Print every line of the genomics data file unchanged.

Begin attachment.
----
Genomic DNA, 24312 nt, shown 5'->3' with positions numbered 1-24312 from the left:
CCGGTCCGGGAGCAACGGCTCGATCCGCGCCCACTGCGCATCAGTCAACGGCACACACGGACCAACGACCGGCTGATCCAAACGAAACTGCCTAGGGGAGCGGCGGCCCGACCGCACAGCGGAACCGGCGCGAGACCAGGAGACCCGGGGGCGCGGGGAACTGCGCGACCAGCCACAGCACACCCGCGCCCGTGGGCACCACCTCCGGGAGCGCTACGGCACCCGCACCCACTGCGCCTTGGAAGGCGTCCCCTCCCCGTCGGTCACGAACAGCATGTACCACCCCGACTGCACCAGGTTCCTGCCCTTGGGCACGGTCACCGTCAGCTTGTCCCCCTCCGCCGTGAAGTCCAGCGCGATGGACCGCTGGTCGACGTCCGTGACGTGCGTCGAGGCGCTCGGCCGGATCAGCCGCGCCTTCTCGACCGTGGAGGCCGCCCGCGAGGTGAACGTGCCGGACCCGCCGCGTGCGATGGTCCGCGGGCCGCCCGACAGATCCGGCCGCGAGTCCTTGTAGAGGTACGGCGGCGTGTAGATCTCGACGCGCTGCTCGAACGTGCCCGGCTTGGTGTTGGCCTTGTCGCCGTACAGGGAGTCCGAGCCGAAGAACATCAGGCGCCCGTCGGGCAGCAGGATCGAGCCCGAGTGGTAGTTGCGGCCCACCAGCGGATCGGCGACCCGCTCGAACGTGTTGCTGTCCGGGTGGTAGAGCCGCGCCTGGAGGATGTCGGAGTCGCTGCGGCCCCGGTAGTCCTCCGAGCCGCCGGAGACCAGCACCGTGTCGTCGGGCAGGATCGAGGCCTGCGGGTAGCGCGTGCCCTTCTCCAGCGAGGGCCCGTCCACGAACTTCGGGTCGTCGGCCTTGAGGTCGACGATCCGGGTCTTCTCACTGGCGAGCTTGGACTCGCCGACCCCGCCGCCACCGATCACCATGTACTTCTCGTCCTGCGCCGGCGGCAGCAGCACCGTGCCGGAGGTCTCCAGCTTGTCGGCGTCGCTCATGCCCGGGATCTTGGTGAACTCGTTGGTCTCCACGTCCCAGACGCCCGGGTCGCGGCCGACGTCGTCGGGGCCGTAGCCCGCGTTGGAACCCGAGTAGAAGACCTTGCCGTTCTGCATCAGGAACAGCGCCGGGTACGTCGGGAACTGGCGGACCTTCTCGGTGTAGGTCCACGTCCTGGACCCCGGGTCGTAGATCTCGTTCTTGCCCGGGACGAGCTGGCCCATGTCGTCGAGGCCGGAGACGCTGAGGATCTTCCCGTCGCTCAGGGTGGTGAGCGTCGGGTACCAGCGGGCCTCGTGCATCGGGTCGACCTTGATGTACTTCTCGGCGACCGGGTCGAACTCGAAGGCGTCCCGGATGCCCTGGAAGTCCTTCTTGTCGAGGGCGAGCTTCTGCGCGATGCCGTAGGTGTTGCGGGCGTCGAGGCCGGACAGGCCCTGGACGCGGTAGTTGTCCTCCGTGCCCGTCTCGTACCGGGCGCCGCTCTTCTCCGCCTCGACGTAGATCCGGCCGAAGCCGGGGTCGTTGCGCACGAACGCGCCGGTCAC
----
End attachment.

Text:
Genomic DNA, 24312 nt, shown 5'->3' with positions numbered 1-24312 from the left:
CCGGTCCGGGAGCAACGGCTCGATCCGCGCCCACTGCGCATCAGTCAACGGCACACACGGACCAACGACCGGCTGATCCAAACGAAACTGCCTAGGGGAGCGGCGGCCCGACCGCACAGCGGAACCGGCGCGAGACCAGGAGACCCGGGGGCGCGGGGAACTGCGCGACCAGCCACAGCACACCCGCGCCCGTGGGCACCACCTCCGGGAGCGCTACGGCACCCGCACCCACTGCGCCTTGGAAGGCGTCCCCTCCCCGTCGGTCACGAACAGCATGTACCACCCCGACTGCACCAGGTTCCTGCCCTTGGGCACGGTCACCGTCAGCTTGTCCCCCTCCGCCGTGAAGTCCAGCGCGATGGACCGCTGGTCGACGTCCGTGACGTGCGTCGAGGCGCTCGGCCGGATCAGCCGCGCCTTCTCGACCGTGGAGGCCGCCCGCGAGGTGAACGTGCCGGACCCGCCGCGTGCGATGGTCCGCGGGCCGCCCGACAGATCCGGCCGCGAGTCCTTGTAGAGGTACGGCGGCGTGTAGATCTCGACGCGCTGCTCGAACGTGCCCGGCTTGGTGTTGGCCTTGTCGCCGTACAGGGAGTCCGAGCCGAAGAACATCAGGCGCCCGTCGGGCAGCAGGATCGAGCCCGAGTGGTAGTTGCGGCCCACCAGCGGATCGGCGACCCGCTCGAACGTGTTGCTGTCCGGGTGGTAGAGCCGCGCCTGGAGGATGTCGGAGTCGCTGCGGCCCCGGTAGTCCTCCGAGCCGCCGGAGACCAGCACCGTGTCGTCGGGCAGGATCGAGGCCTGCGGGTAGCGCGTGCCCTTCTCCAGCGAGGGCCCGTCCACGAACTTCGGGTCGTCGGCCTTGAGGTCGACGATCCGGGTCTTCTCACTGGCGAGCTTGGACTCGCCGACCCCGCCGCCACCGATCACCATGTACTTCTCGTCCTGCGCCGGCGGCAGCAGCACCGTGCCGGAGGTCTCCAGCTTGTCGGCGTCGCTCATGCCCGGGATCTTGGTGAACTCGTTGGTCTCCACGTCCCAGACGCCCGGGTCGCGGCCGACGTCGTCGGGGCCGTAGCCCGCGTTGGAACCCGAGTAGAAGACCTTGCCGTTCTGCATCAGGAACAGCGCCGGGTACGTCGGGAACTGGCGGACCTTCTCGGTGTAGGTCCACGTCCTGGACCCCGGGTCGTAGATCTCGTTCTTGCCCGGGACGAGCTGGCCCATGTCGTCGAGGCCGGAGACGCTGAGGATCTTCCCGTCGCTCAGGGTGGTGAGCGTCGGGTACCAGCGGGCCTCGTGCATCGGGTCGACCTTGATGTACTTCTCGGCGACCGGGTCGAACTCGAAGGCGTCCCGGATGCCCTGGAAGTCCTTCTTGTCGAGGGCGAGCTTCTGCGCGATGCCGTAGGTGTTGCGGGCGTCGAGGCCGGACAGGCCCTGGACGCGGTAGTTGTCCTCCGTGCCCGTCTCGTACCGGGCGCCGCTCTTCTCCGCCTCGACGTAGATCCGGCCGAAGCCGGGGTCGTTGCGCACGAACGCGCCGGTCAC